© 2013 mathewguiver

Manicotti stuffed with brussels spouts, parsnips, and sage (baked in alfredo)

Last weekend my boyfriend David and I hosted dinner for a few friends of his that were visiting from out of town. He explained to me that they’re pretty big meat eaters, so I was determined to serve a meatless meal that was hearty and delicious. I also wanted to do something with a fall flavor profile, and decided to go with parsnips and brussels sprout stuffed manicottis baked in a fresh garlic alfredo.

As you might have predicted, the dish came out incredible. Obviously. If it wasn’t good then I probably wouldn’t be writing a blog about it. The cheese and fall vegetable stuffing was flavorful and interesting, and the alfredo sauce (which was infused with a bit of nutmeg) really rounded out the dish nicely. Each bite is like a creamy autumn delight for your tastebuds.

Although I often make my own pasta, I don’t have a fancy pasta machine, and rolling out pasta dough by hand is a bit of a pain in the ass. If I’m making a lasagna or raviolis where the exact shape of the pasta doesn’t really matter then I’d much rather make the pasta. However, when I need a shape specific pasta (like manicottis, cannellonis, or even mini bow ties), then I’ll definitely grab a box of pasta at the grocery store.

Ingredients:

3 parsnips
A dozen or so brussels sprouts
1 potato
1/3 c ricotta
1/3 c shredded parmesan (plus more for garnishing)
Garlic powder
White pepper
Black pepper
Kosher salt
Canola oil
Olive oil
Box of manicotti pasta
Alfredo sauce
Sage

Directions:

1. We’ll start by prepping all of the stuffing ingredients, so peel and chop up your parsnips.

2. Remove ends and loose leaves of brussels sprouts, and cut in half.

3. Place brussels sprouts and parsnips on a parchment paper lined baking sheet.

4. Drizzle with a hefty Tbsp of canola oil, then sprinkle with salt, white pepper, and garlic powder. Using your hands, toss the vegetables ensuring every piece is coated with oil and seasoning. Spread out the veggies, and make sue that all of the brussels sprouts are laying cut side down.

Edgy tip! Always season as you go for multiple layers of flavor. It may seem redundant to add salt and pepper before roasting the vegetables, then to season again when mixing your filling but it will give you more rounded flavor profile.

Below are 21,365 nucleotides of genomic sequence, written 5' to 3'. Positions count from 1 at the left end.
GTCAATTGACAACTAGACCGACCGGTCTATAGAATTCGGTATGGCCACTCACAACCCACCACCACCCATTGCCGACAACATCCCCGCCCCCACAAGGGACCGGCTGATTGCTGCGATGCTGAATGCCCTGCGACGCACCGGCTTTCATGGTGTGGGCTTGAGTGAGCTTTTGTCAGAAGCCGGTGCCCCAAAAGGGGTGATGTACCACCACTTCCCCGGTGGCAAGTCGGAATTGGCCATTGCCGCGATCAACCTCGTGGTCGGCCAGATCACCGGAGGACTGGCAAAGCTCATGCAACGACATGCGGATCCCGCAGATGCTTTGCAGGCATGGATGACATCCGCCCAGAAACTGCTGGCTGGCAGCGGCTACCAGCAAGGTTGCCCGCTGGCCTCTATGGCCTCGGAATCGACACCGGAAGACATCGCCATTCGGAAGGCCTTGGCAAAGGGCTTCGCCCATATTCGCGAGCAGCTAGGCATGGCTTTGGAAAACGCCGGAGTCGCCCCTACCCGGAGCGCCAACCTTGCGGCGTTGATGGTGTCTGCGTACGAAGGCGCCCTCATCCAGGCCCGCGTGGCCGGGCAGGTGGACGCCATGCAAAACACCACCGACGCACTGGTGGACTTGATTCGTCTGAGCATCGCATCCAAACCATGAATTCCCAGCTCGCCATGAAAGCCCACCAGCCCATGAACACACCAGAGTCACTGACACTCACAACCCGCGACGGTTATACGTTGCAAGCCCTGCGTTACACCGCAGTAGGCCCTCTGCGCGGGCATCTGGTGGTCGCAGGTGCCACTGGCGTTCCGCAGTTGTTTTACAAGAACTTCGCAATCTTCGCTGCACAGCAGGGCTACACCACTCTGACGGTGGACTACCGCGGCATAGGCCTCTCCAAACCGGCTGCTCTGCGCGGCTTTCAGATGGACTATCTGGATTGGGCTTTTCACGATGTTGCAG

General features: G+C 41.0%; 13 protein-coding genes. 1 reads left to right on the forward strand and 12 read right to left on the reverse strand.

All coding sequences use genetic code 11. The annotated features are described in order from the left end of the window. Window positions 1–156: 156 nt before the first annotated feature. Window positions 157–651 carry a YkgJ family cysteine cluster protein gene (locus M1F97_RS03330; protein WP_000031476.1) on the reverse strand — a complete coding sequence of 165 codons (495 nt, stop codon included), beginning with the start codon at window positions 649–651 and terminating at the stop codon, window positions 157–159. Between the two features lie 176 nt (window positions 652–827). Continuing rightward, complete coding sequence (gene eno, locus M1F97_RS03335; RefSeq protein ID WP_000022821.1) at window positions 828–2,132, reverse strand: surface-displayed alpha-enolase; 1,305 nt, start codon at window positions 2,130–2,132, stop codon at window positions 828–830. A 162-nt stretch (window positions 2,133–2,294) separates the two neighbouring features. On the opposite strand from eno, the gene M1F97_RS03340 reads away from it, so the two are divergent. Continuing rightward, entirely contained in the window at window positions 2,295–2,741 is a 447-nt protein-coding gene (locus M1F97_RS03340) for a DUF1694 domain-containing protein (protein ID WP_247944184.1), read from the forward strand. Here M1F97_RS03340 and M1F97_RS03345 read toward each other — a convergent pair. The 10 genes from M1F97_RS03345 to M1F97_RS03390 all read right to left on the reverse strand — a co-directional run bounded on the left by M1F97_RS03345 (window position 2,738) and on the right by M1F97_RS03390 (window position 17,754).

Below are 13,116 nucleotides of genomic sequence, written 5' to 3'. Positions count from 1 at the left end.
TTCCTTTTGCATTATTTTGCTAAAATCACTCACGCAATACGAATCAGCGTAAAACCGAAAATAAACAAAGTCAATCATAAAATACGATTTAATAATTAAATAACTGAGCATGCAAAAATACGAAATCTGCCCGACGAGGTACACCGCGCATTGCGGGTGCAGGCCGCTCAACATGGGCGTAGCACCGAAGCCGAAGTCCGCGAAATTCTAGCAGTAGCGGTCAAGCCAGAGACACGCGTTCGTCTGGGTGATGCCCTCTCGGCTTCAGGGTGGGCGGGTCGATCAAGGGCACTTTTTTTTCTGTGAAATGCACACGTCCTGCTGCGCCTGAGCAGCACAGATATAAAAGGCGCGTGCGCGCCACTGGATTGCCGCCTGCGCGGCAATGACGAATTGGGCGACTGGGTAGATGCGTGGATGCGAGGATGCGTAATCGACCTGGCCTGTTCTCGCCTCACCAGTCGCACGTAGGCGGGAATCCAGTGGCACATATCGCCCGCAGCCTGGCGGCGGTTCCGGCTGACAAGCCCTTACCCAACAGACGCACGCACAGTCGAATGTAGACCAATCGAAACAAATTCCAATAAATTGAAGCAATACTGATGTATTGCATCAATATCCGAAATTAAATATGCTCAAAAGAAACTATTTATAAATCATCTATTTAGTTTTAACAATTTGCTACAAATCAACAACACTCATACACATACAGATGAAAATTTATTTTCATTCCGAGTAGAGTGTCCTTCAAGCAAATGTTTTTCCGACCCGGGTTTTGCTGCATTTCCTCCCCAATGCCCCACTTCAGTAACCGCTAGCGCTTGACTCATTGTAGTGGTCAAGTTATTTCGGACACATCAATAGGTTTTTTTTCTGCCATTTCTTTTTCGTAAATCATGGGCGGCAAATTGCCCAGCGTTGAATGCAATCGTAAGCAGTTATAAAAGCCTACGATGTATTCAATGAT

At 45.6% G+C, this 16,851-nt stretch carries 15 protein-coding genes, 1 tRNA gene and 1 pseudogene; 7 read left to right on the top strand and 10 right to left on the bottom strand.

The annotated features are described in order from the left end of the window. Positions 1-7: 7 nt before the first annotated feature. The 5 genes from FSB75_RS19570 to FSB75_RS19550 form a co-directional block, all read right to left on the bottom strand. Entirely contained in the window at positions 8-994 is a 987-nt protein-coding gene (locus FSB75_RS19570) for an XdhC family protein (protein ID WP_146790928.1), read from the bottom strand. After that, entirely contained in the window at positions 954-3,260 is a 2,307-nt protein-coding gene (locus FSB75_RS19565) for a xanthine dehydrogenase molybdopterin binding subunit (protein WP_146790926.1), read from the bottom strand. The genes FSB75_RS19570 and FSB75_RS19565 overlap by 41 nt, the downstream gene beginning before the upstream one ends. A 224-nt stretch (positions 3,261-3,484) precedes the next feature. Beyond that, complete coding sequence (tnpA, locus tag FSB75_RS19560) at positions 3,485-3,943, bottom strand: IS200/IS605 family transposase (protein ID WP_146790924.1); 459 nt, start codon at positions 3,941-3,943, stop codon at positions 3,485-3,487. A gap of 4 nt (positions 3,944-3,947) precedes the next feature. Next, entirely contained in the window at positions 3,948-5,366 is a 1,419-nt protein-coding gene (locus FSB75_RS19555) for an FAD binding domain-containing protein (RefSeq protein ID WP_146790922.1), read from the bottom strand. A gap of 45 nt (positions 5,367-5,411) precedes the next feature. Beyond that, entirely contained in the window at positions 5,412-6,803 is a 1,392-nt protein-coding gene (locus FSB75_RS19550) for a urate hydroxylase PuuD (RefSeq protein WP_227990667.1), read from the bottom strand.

5. Roast in an oven preheated to 400 degrees fahrenheit for about 20 minutes.

6. Once the vegetables have cooled, transfer to a cutting board and cut into small pieces.

7. Rinse and chop a potato into small cubes. Cook in heavily salted water till fork tender, then strain.

8. Bring a new pot of salted water to a rapid bowl. Add manicotti and let cook for a few minutes less than the recommended cooking time on the package. The pasta will continue to cook in the oven, so you want it to be quite a bit underdone. If you cook the pasta all the way at this stage, then it won’t hold it’s shape, and your final dish will fall apart.

9. Toss your chopped vegetables into a new bowl. Mash the potato cubes with your hands and combine with the vegetables, ricotta, parmesan, a drizzle of olive oil, and your salt and peppers.

10. Mix, then taste, and add additional seasoning if necessary.

11. Strain and rinse manicotti, then immediately stuff with your cheese and vegetable mixture. If you let the pasta sit for more than a minute or two it will begin to dry out and become difficult to stuff.

My best advice for stuffing manicottis? Put away the spoon and get your hands dirty. You can use your fingers to easily push the cheese and vegetable mixture all the way through the manicotti. Not only will you have a better stuffed manicotti, but using your hands greatly reduces the amount of time it will take you to stuff your pasta.

12. Place stuffed manicottis in a baking dish in a single layer. Do not build a second layer, if you have extra manicottis then start a second baking dish.

13. Pour alfredo sauce over manicottis until they are just covered. You want to make sure that all of the pasta is submerged in sauce, otherwise it will burn.

14. Bake at 370 degrees fahrenheit for about 20 minutes, or until the edges of your dish have gone brown. Let cool for about 5 minutes.

15. While the pasta dish is baking, do a chiffonade style chop of your sage.

16. To serve, plate 2 or 3 manicottis, then top with a sprinkle of shredded parmesan and sage.

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